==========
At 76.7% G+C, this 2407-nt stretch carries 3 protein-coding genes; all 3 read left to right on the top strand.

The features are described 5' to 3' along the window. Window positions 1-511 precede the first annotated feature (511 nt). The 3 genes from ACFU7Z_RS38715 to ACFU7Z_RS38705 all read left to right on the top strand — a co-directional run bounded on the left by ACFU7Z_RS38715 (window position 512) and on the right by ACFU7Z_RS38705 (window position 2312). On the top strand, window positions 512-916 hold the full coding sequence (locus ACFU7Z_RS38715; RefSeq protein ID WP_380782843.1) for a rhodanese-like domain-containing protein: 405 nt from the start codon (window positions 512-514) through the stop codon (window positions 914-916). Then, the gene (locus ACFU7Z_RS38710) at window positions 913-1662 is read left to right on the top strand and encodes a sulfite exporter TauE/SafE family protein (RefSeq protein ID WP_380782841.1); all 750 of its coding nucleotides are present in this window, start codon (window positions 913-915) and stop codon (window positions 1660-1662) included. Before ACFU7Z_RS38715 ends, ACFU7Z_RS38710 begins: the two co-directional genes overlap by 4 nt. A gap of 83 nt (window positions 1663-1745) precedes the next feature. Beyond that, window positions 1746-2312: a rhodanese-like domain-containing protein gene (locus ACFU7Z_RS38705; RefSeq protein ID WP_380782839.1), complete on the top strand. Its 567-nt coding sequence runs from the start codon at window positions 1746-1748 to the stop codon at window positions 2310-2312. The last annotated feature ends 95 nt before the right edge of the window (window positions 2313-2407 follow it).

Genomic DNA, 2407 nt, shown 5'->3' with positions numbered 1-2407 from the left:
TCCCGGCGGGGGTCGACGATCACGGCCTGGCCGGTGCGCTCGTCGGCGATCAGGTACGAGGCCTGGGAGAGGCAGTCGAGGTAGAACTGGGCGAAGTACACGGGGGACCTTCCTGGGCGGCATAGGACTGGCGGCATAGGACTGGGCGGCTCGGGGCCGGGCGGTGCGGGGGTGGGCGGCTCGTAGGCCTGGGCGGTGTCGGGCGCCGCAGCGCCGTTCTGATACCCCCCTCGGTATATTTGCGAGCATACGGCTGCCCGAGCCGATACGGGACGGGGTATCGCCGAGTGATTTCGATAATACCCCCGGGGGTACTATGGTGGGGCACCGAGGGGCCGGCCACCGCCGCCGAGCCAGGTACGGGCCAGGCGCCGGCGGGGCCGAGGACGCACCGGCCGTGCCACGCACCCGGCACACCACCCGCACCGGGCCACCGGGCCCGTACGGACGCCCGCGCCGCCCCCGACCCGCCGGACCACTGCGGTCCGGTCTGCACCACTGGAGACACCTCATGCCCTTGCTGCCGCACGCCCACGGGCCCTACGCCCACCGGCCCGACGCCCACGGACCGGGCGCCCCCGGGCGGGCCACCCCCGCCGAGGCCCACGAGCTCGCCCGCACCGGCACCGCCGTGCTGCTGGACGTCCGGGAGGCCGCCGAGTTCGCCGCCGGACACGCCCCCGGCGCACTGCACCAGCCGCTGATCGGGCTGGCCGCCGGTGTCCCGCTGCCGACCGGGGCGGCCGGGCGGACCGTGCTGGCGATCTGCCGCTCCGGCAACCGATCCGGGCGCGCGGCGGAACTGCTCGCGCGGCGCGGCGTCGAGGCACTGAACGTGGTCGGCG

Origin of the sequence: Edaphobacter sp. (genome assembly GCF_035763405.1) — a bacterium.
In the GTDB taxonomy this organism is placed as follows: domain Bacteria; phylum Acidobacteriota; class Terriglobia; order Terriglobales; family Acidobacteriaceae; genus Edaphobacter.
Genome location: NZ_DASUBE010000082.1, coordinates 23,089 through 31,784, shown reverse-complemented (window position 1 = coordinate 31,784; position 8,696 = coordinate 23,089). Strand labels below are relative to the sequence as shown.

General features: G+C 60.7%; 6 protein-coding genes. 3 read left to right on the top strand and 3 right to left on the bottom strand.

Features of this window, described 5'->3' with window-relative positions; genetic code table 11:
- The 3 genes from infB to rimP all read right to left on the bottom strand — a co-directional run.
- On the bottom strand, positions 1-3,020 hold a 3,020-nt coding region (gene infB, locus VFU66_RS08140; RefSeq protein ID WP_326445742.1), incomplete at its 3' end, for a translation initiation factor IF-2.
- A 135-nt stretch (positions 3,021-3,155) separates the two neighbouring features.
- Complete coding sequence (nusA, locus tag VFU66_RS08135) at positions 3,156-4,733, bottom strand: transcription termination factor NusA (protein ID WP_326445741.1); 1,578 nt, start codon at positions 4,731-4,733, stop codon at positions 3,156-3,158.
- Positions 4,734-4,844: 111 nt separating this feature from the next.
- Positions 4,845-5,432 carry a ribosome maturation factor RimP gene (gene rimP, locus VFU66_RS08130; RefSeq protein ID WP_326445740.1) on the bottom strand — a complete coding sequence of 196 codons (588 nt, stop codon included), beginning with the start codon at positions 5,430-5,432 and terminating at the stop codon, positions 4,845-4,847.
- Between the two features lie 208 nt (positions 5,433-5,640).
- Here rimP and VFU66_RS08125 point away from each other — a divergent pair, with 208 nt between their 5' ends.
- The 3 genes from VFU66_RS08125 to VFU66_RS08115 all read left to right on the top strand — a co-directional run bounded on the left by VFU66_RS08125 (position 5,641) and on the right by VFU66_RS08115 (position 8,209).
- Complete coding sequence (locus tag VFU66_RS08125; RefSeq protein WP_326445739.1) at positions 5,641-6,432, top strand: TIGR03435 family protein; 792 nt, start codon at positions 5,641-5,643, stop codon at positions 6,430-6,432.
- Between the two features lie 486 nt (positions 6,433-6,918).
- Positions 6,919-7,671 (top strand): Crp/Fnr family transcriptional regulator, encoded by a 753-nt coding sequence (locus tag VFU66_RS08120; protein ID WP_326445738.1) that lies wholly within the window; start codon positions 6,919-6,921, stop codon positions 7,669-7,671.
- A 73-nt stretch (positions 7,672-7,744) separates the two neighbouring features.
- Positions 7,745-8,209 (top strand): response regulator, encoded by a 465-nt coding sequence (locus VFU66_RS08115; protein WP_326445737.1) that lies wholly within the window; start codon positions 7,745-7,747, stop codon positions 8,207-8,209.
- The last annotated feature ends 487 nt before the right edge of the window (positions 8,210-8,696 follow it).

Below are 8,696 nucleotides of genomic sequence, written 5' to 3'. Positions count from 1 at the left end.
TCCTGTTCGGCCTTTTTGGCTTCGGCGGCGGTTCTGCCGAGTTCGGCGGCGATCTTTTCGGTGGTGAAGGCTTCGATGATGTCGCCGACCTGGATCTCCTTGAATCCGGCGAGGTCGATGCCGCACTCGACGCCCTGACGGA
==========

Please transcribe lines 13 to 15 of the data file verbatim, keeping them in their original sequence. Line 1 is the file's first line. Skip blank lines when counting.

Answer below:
- Complete coding sequence (nusA, locus tag VFU66_RS08135) at positions 3,156-4,733, bottom strand: transcription termination factor NusA (protein ID WP_326445741.1); 1,578 nt, start codon at positions 4,731-4,733, stop codon at positions 3,156-3,158.
- Positions 4,734-4,844: 111 nt separating this feature from the next.
- Positions 4,845-5,432 carry a ribosome maturation factor RimP gene (gene rimP, locus VFU66_RS08130; RefSeq protein ID WP_326445740.1) on the bottom strand — a complete coding sequence of 196 codons (588 nt, stop codon included), beginning with the start codon at positions 5,430-5,432 and terminating at the stop codon, positions 4,845-4,847.